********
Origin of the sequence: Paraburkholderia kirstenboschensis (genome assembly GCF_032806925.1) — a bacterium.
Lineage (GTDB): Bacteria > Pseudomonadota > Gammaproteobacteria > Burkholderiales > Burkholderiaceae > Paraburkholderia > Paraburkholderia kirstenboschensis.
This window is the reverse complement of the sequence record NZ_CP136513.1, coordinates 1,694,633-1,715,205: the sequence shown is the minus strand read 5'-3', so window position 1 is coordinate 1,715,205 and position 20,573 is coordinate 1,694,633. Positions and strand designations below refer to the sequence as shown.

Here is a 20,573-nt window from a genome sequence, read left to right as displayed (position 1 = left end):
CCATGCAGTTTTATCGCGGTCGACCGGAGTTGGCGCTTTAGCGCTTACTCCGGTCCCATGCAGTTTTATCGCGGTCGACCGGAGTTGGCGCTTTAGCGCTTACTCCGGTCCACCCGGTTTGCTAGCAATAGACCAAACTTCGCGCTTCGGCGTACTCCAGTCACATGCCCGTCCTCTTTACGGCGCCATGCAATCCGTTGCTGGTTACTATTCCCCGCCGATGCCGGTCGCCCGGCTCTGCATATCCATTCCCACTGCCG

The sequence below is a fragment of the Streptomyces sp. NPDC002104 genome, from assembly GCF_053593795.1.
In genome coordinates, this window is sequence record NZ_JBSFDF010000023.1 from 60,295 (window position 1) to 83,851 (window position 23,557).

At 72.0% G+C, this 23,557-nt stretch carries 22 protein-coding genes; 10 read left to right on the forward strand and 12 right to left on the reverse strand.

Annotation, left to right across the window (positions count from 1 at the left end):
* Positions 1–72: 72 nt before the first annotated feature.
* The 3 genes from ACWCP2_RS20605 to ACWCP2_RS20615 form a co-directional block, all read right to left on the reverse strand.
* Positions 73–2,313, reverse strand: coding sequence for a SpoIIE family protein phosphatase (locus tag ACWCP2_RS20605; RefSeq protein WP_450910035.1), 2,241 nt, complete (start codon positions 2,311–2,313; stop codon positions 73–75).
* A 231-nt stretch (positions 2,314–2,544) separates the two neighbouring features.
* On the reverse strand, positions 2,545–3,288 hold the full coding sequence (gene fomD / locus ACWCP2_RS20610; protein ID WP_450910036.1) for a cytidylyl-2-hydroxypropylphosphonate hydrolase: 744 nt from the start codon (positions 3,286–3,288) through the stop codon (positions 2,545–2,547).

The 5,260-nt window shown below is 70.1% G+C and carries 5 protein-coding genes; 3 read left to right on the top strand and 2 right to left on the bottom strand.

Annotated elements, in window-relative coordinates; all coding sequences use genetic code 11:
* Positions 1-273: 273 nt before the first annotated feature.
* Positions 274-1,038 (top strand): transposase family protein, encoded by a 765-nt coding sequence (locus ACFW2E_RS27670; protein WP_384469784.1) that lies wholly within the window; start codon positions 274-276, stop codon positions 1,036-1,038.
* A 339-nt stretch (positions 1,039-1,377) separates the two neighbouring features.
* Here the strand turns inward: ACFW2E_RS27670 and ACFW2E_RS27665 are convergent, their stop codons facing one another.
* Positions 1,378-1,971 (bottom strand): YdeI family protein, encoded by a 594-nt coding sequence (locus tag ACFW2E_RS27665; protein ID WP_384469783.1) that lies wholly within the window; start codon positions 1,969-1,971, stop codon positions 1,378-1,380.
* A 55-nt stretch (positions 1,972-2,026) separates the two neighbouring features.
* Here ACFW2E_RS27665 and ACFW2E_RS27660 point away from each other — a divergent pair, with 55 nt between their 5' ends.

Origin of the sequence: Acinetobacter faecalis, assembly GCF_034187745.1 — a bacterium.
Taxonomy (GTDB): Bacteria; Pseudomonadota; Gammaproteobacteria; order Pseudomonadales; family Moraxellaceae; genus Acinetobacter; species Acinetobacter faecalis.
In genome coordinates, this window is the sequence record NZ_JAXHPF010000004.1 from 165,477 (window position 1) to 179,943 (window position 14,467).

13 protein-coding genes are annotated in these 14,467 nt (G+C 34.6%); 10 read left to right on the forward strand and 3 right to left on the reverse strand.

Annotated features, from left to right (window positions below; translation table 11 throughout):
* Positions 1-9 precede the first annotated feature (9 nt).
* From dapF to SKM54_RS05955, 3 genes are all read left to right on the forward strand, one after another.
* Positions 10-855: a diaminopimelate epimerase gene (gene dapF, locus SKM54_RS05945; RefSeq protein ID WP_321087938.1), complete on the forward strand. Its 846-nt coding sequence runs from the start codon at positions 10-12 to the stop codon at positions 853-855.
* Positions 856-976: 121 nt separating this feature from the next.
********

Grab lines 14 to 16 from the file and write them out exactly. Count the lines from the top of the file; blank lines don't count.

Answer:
* On the reverse strand, positions 2,545–3,288 hold the full coding sequence (gene fomD / locus ACWCP2_RS20610; protein ID WP_450910036.1) for a cytidylyl-2-hydroxypropylphosphonate hydrolase: 744 nt from the start codon (positions 3,286–3,288) through the stop codon (positions 2,545–2,547).

The 5,260-nt window shown below is 70.1% G+C and carries 5 protein-coding genes; 3 read left to right on the top strand and 2 right to left on the bottom strand.

Annotated elements, in window-relative coordinates; all coding sequences use genetic code 11: